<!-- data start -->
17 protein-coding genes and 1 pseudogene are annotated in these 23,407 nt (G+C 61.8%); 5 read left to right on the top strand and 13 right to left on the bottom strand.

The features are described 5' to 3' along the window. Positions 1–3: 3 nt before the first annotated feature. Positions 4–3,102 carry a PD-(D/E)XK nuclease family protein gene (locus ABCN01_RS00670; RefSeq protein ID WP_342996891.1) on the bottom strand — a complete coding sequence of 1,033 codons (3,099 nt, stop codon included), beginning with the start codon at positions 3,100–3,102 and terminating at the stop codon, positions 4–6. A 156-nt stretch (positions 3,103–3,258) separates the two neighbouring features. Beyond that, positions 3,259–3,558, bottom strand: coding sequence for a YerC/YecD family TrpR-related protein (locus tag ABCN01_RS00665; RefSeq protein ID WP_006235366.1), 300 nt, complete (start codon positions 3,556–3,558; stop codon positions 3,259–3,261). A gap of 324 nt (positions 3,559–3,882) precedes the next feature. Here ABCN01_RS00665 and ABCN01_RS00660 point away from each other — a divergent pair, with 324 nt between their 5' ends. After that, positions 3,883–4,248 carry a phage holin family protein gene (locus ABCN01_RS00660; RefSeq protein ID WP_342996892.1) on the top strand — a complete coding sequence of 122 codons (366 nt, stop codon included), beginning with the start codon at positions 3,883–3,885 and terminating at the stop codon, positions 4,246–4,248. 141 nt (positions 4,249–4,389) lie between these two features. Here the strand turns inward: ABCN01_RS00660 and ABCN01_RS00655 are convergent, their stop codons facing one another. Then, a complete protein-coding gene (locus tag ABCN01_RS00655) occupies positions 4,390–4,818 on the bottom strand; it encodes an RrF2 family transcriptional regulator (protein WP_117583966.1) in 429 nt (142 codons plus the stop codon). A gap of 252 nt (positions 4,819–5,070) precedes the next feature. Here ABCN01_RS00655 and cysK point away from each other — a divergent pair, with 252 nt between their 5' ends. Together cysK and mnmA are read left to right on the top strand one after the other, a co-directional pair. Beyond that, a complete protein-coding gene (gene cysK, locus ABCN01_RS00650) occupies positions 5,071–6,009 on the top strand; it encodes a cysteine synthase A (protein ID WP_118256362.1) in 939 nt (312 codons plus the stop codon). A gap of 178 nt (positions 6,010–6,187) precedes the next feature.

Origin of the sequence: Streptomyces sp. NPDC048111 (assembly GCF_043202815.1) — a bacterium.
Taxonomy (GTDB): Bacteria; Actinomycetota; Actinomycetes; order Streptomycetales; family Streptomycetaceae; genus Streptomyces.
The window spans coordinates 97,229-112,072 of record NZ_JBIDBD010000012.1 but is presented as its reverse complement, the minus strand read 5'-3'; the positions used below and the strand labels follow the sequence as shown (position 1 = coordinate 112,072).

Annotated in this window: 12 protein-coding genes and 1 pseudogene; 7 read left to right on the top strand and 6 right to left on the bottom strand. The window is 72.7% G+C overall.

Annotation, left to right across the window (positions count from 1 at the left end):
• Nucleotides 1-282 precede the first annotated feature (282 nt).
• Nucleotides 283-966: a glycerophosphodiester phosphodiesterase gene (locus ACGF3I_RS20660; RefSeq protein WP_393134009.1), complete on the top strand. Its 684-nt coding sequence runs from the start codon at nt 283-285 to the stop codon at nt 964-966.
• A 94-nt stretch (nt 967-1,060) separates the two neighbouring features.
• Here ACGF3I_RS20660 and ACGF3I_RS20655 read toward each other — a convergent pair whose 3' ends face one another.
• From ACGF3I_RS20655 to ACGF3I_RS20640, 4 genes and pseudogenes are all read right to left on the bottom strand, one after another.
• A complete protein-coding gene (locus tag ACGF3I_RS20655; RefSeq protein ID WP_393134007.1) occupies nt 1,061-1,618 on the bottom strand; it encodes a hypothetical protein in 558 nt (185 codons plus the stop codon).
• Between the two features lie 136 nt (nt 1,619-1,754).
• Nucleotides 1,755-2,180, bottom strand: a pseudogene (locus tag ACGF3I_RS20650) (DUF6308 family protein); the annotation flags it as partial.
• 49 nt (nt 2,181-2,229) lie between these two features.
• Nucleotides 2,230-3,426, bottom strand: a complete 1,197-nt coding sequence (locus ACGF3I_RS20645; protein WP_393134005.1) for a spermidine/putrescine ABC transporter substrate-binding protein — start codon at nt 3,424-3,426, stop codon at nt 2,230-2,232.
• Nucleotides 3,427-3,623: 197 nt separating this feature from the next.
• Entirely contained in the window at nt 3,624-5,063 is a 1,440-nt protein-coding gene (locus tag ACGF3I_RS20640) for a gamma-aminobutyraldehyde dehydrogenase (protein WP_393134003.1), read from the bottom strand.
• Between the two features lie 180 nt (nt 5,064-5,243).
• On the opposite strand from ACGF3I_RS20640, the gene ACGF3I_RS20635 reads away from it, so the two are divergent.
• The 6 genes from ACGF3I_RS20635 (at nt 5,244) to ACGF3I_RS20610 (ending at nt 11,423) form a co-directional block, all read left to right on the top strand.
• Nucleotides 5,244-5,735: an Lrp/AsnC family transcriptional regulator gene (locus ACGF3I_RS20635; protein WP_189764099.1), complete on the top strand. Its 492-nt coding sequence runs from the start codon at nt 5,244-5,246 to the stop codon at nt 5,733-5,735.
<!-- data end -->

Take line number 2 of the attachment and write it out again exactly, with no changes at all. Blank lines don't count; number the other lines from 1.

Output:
The features are described 5' to 3' along the window. Positions 1–3: 3 nt before the first annotated feature. Positions 4–3,102 carry a PD-(D/E)XK nuclease family protein gene (locus ABCN01_RS00670; RefSeq protein ID WP_342996891.1) on the bottom strand — a complete coding sequence of 1,033 codons (3,099 nt, stop codon included), beginning with the start codon at positions 3,100–3,102 and terminating at the stop codon, positions 4–6. A 156-nt stretch (positions 3,103–3,258) separates the two neighbouring features. Beyond that, positions 3,259–3,558, bottom strand: coding sequence for a YerC/YecD family TrpR-related protein (locus tag ABCN01_RS00665; RefSeq protein ID WP_006235366.1), 300 nt, complete (start codon positions 3,556–3,558; stop codon positions 3,259–3,261). A gap of 324 nt (positions 3,559–3,882) precedes the next feature. Here ABCN01_RS00665 and ABCN01_RS00660 point away from each other — a divergent pair, with 324 nt between their 5' ends. After that, positions 3,883–4,248 carry a phage holin family protein gene (locus ABCN01_RS00660; RefSeq protein ID WP_342996892.1) on the top strand — a complete coding sequence of 122 codons (366 nt, stop codon included), beginning with the start codon at positions 3,883–3,885 and terminating at the stop codon, positions 4,246–4,248. 141 nt (positions 4,249–4,389) lie between these two features. Here the strand turns inward: ABCN01_RS00660 and ABCN01_RS00655 are convergent, their stop codons facing one another. Then, a complete protein-coding gene (locus tag ABCN01_RS00655) occupies positions 4,390–4,818 on the bottom strand; it encodes an RrF2 family transcriptional regulator (protein WP_117583966.1) in 429 nt (142 codons plus the stop codon). A gap of 252 nt (positions 4,819–5,070) precedes the next feature. Here ABCN01_RS00655 and cysK point away from each other — a divergent pair, with 252 nt between their 5' ends. Together cysK and mnmA are read left to right on the top strand one after the other, a co-directional pair. Beyond that, a complete protein-coding gene (gene cysK, locus ABCN01_RS00650) occupies positions 5,071–6,009 on the top strand; it encodes a cysteine synthase A (protein ID WP_118256362.1) in 939 nt (312 codons plus the stop codon). A gap of 178 nt (positions 6,010–6,187) precedes the next feature.